Social Cognition Interventions in Neuro-Rehabilitation: An Overview

Posted in Rehabilitation Articles on 1st Apr 2014


• Social cognition difficulties include problems with understanding the mental perspectives and intentions of others (mentalising), emotion recognition, affective responses to social cues, affect regulation and social problem-solving and decision making.
• The assessment and rehabilitation of social cognition difficulties is a relatively embryonic and underdeveloped field in neuro-rehabilitation, despite the widespread prevalence of such difficulties across neurological conditions.
• The currently small range of interventions offered have diverged from initial social skills training approaches to include the specific training of component social cognitive abilities, approaches that use the body to aid in the comprehension of social information and approaches that use live interactions in social relationships as a core focus of the intervention.


This article provides an overview of interventions developed and trialled in the embryonic field of social cognition neuro-rehabilitation. Interventions are categories under the headings of explicit skills training, embodied/relational interventions, and relational approaches.

The assessment and treatment of social neuropsychological impairments has received comparably less attention and development than other domains of cognition. These include difficulties in representing the intentions and perspectives of others (mentalising), recognising emotions, inferring nuanced social communications such as sarcasm and deceit, accessing social knowledge and emotion-based decision-making. Founded on distributed neuroanatomical substrates, impairments of these functions have been found to be present and enduring across major sub-groups of acquired brain injury (for review see ¹). The theoretical richness of the social neuroscience revolution has not been matched by translation of concepts and findings into rehabilitation practice. This article will review the embryonic field of social cognition rehabilitation, categorised into three intervention clusters: a) explicit skills training, b) embodied and affective interventions and c) relational approaches.

Explicit skills training

Social skills training for various clinical groups predates neuro-rehabilitation of social functioning. These were initially focused on teaching and role playing social and communicative behaviours without an underlying neuropsychological rationale, and examples of these approaches did feature in the neuro-rehabilitation literature over two decades ago.2,3 More recently, both simple instructions and multi-media packages (using audio-visual interactive computer software stimuli) have been used to target specific social cognitive functions such as emotion recognition from face and/or voice, across a range of clinical groups, including psychosis4 and acquired brain injury.5-8 Other interventions have focused on multiple social receptive and behavioural functions, including emotion recognition and mentalising abilities.9,10 Elsewhere, clinical and experimental studies have reported gains from training cognitive control operations adjunctive to mentalising and emotion recognition, such as focusing attention to certain parts of the face11-12 and social problem-solving.13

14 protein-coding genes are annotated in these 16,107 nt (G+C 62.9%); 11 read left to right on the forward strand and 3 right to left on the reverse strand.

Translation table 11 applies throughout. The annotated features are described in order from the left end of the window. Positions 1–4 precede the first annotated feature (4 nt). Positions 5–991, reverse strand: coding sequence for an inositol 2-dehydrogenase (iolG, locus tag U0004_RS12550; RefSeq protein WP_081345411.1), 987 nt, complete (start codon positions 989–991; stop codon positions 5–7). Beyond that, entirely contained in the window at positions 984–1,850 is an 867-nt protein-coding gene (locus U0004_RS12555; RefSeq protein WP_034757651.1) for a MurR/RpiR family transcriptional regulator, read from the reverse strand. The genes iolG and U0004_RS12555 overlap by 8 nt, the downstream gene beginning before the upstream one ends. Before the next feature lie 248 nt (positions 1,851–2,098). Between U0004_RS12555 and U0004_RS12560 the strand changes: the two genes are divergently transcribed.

These approaches are indirectly informed by theoretical frameworks that emphasise the intentional elements of social cognition functions,14 such as mentalising and emotion recognition. Skills in accurately inferring/comprehending the perspectives of others (from visual, auditory and contextual aspects of communication)  or identifying essential facial features (e.g., eyes, mouth) and matching with intact or relearned knowledge of differing emotional expressions. While some of the social cognitive abilities supported in this way have become more diverse over time, they may not have a significant impact on the spontaneous, intense and changing nature of real-world social interactions. In addition the studies above report mixed results in terms of intervention efficacy. However, some aspects of neuro-rehabilitation would clearly benefit from incorporating such approaches. An example would be vocational rehabilitation, where post-injury work performance involving formalised or scripted sets of narrowly defined social interactions with customers would be amenable to these social cognition rehabilitation packages.

Embodied & affective interventions

New theories and paradigms gaining prominence in social neuroscience, particularly following the discovery of neural mirroring systems, are accounts of embodied simulation, contagion and resonance.15 These collectively emphasise the body-based affective/emotional and non-intentional dimensions of social cognition, such as the involuntary mimicry of facial musculature in response to the emotional expressions of others. In some scenarios, such as the experience of intense love for another, there is a deactivation of brain areas associated with intentional mentalising systems alongside an activation of these automatic, affective processes.